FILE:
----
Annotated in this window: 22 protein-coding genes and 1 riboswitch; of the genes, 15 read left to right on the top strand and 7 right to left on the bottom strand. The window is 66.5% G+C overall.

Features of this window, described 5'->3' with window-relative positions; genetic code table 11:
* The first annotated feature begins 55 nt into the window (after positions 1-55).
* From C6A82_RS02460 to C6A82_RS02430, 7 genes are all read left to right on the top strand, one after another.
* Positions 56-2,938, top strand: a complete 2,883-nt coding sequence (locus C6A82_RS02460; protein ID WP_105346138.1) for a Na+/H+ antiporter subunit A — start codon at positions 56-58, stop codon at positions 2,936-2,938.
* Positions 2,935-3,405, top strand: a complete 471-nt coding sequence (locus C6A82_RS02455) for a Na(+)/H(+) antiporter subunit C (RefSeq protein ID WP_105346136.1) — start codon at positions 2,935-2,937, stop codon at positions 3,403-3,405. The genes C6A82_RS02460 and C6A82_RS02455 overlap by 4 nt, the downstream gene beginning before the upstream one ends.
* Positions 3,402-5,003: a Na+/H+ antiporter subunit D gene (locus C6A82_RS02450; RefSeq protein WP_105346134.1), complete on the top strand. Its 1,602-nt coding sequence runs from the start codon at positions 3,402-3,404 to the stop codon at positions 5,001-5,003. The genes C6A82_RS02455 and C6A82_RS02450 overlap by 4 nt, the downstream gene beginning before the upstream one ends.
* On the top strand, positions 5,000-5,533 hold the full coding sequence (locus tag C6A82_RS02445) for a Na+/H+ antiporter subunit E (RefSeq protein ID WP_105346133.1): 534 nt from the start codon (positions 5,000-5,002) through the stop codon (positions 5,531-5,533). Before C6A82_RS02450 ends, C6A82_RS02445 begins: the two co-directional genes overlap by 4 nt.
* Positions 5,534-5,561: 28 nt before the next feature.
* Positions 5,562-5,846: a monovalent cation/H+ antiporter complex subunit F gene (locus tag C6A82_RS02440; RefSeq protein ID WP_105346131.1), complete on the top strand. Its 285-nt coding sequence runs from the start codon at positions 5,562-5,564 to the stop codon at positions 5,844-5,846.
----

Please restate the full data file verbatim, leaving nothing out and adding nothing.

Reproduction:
Annotated in this window: 22 protein-coding genes and 1 riboswitch; of the genes, 15 read left to right on the top strand and 7 right to left on the bottom strand. The window is 66.5% G+C overall.

Features of this window, described 5'->3' with window-relative positions; genetic code table 11:
* The first annotated feature begins 55 nt into the window (after positions 1-55).
* From C6A82_RS02460 to C6A82_RS02430, 7 genes are all read left to right on the top strand, one after another.
* Positions 56-2,938, top strand: a complete 2,883-nt coding sequence (locus C6A82_RS02460; protein ID WP_105346138.1) for a Na+/H+ antiporter subunit A — start codon at positions 56-58, stop codon at positions 2,936-2,938.
* Positions 2,935-3,405, top strand: a complete 471-nt coding sequence (locus C6A82_RS02455) for a Na(+)/H(+) antiporter subunit C (RefSeq protein ID WP_105346136.1) — start codon at positions 2,935-2,937, stop codon at positions 3,403-3,405. The genes C6A82_RS02460 and C6A82_RS02455 overlap by 4 nt, the downstream gene beginning before the upstream one ends.
* Positions 3,402-5,003: a Na+/H+ antiporter subunit D gene (locus C6A82_RS02450; RefSeq protein WP_105346134.1), complete on the top strand. Its 1,602-nt coding sequence runs from the start codon at positions 3,402-3,404 to the stop codon at positions 5,001-5,003. The genes C6A82_RS02455 and C6A82_RS02450 overlap by 4 nt, the downstream gene beginning before the upstream one ends.
* On the top strand, positions 5,000-5,533 hold the full coding sequence (locus tag C6A82_RS02445) for a Na+/H+ antiporter subunit E (RefSeq protein ID WP_105346133.1): 534 nt from the start codon (positions 5,000-5,002) through the stop codon (positions 5,531-5,533). Before C6A82_RS02450 ends, C6A82_RS02445 begins: the two co-directional genes overlap by 4 nt.
* Positions 5,534-5,561: 28 nt before the next feature.
* Positions 5,562-5,846: a monovalent cation/H+ antiporter complex subunit F gene (locus tag C6A82_RS02440; RefSeq protein ID WP_105346131.1), complete on the top strand. Its 285-nt coding sequence runs from the start codon at positions 5,562-5,564 to the stop codon at positions 5,844-5,846.